So what’s the driving factor?

    Is it HSUS naivety? Possibly. As the Daily Astorian astutely puts it, “wildlife management is not for the squeamish or those whose reality was formulated by Walt Disney cartoons of the 1950s.”

    Is it a “blame humans first” philosophy? Maybe. HSUS’s problem seems to be that the government is favoring people (who are responsible for 17 percent of the salmon deaths) over sea lions (which are responsible for 2 percent). How “speciesist” of us—even if the seal management is driven in part to protect salmon.

    Or is it to make hay out of a non-issue, keeping HSUS in the media and ginning up another potential fundraising pitch?

    Ah, of course. Perhaps it’s a modified form of Occam’s razor—when in doubt, the option that involves HSUS raising more money is the most likely.  HSUS raises plenty of money off of seals. Salmon, however, don’t quite have the same wallet-opening draw. Even if you call them “sea kittens.”

    They don’t call HSUS a “factory fundraising” machine for nothing. You need to perpetually manufacture controversy to keep the dollars flowing in. After all, 50 lawyers don’t just pay for themselves.

    Posted on 03/30/2012 at 11:50 pm by The Team.

    Topics: Wildlife


  • HSUS Howls Lack Grey Matter

    Last week, HSUS CEO Wayne Pacelle took to his blog to vent about a new Hollywood flick called “The Grey,” starring Liam Neeson. The basic plot is that a plane crashes in the frozen wilderness and Neeson and six other survivors struggle to make it back to civilization, while being molested by a pack of wolves. Pacelle warned people to “stay away.” His gripe is that “The Grey”—a fictional movie—takes liberties with how grey wolves really act.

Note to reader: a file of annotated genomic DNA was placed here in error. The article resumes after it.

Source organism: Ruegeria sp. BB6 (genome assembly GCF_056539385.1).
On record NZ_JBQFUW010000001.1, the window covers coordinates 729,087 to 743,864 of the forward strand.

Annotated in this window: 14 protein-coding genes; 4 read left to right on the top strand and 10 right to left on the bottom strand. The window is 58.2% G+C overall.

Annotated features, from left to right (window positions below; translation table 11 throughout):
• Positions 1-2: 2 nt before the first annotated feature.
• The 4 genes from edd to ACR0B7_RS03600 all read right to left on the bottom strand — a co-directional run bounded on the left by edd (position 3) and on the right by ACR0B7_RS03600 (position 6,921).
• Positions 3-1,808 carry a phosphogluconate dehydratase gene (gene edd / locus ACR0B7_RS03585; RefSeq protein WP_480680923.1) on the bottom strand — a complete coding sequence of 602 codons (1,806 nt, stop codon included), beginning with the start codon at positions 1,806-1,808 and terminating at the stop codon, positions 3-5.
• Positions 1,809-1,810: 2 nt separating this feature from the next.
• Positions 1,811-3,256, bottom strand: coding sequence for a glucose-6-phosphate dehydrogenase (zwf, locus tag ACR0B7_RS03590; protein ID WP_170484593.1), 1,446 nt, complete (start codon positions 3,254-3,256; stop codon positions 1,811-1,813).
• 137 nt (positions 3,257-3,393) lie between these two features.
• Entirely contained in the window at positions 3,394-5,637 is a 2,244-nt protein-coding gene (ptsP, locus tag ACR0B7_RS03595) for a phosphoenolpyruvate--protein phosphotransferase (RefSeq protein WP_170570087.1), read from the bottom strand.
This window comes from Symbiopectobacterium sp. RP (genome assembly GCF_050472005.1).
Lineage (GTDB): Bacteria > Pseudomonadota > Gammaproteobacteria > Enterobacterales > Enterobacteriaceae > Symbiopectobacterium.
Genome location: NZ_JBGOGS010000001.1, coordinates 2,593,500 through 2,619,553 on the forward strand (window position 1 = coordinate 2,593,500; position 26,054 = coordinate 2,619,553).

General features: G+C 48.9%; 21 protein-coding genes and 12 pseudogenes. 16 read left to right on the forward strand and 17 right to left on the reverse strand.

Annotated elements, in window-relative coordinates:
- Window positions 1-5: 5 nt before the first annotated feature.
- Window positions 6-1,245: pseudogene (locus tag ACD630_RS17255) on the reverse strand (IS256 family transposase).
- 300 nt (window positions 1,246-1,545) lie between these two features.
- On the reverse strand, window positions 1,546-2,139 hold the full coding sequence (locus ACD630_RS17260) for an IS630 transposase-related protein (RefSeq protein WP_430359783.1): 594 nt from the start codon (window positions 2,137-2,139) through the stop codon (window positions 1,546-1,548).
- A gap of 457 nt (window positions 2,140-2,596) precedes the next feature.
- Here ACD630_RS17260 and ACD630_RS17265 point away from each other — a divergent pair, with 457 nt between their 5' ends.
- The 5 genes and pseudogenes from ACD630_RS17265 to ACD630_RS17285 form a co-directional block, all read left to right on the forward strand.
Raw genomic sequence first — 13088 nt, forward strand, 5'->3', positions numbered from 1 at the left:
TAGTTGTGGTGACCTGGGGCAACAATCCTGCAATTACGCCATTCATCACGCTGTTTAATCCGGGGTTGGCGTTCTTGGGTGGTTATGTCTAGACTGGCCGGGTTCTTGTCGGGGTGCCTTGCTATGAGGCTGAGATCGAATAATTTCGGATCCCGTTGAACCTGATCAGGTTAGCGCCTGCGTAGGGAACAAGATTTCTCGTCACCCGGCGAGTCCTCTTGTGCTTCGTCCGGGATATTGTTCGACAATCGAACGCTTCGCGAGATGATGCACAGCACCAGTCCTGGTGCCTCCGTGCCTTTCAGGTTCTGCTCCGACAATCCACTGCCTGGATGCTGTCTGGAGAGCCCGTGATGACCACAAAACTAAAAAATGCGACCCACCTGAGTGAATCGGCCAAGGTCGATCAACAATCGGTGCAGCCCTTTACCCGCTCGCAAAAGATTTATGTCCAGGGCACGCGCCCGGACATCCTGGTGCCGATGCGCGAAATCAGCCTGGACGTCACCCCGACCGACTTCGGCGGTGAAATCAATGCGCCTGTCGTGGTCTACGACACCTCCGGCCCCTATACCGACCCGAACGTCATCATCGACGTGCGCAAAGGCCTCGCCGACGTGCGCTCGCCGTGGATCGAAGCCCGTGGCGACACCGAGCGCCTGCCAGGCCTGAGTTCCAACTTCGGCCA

Pacelle’s solution is to watch “Babe”—a movie with talking animals—or “Bambi,” a Disney cartoon. Does anybody else see the irony here?

    The political correctness coming from the animal rights movement is ridiculous. (PETA too voiced its criticism of "The Grey" for making wolves look bad—unsurprising, given PETA and HSUS have the same agenda.) By asking people to watch one form of animal fiction over another, Pacelle’s doing what he rails against. Deer are not like Bambi, and pigs are not like Babe. (Ask a hog farmer.)

    Wolves are predators. Of people? Not so much. Of people’s livestock? Sure.

    But let’s not forget: It’s just entertainment. It’s Hollywood, not a real-world debate on wolf delisting. It’s…fiction, not a documentary on animals.

    Asking Hollywood not to play up the scary wolf stereotype is like asking Jackie Chan not to make martial arts movies. What next? Will HSUS tell elementary school libraries to stop stocking Little Red Riding Hood or Three Little Pigs?

    It’s hard to believe the average viewer can’t make the distinction. And the movie itself is about much more than the survivors’ struggles with the wolves, but also about their internal struggles.